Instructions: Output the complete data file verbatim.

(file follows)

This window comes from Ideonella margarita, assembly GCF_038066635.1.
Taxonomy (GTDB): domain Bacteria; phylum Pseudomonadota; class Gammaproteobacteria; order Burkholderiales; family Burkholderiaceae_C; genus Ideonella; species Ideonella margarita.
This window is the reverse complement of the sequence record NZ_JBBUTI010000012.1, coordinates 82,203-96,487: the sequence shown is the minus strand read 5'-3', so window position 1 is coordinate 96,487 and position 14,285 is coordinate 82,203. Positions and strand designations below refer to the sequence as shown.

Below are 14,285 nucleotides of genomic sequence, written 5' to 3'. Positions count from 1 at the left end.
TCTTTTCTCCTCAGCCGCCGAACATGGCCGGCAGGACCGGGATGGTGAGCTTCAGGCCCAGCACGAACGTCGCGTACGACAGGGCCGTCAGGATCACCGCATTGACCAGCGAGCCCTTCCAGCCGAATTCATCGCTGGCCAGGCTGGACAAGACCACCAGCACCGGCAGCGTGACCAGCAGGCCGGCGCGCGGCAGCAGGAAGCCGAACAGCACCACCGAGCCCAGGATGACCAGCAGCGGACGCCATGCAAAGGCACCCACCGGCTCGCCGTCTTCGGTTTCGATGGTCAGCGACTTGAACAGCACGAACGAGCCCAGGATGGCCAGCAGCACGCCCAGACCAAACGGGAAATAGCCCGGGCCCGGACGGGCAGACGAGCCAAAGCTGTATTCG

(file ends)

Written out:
This window comes from Ideonella margarita, assembly GCF_038066635.1.
Taxonomy (GTDB): domain Bacteria; phylum Pseudomonadota; class Gammaproteobacteria; order Burkholderiales; family Burkholderiaceae_C; genus Ideonella; species Ideonella margarita.
This window is the reverse complement of the sequence record NZ_JBBUTI010000012.1, coordinates 82,203-96,487: the sequence shown is the minus strand read 5'-3', so window position 1 is coordinate 96,487 and position 14,285 is coordinate 82,203. Positions and strand designations below refer to the sequence as shown.

Below are 14,285 nucleotides of genomic sequence, written 5' to 3'. Positions count from 1 at the left end.
TCTTTTCTCCTCAGCCGCCGAACATGGCCGGCAGGACCGGGATGGTGAGCTTCAGGCCCAGCACGAACGTCGCGTACGACAGGGCCGTCAGGATCACCGCATTGACCAGCGAGCCCTTCCAGCCGAATTCATCGCTGGCCAGGCTGGACAAGACCACCAGCACCGGCAGCGTGACCAGCAGGCCGGCGCGCGGCAGCAGGAAGCCGAACAGCACCACCGAGCCCAGGATGACCAGCAGCGGACGCCATGCAAAGGCACCCACCGGCTCGCCGTCTTCGGTTTCGATGGTCAGCGACTTGAACAGCACGAACGAGCCCAGGATGGCCAGCAGCACGCCCAGACCAAACGGGAAATAGCCCGGGCCCGGACGGGCAGACGAGCCAAAGCTGTATTCG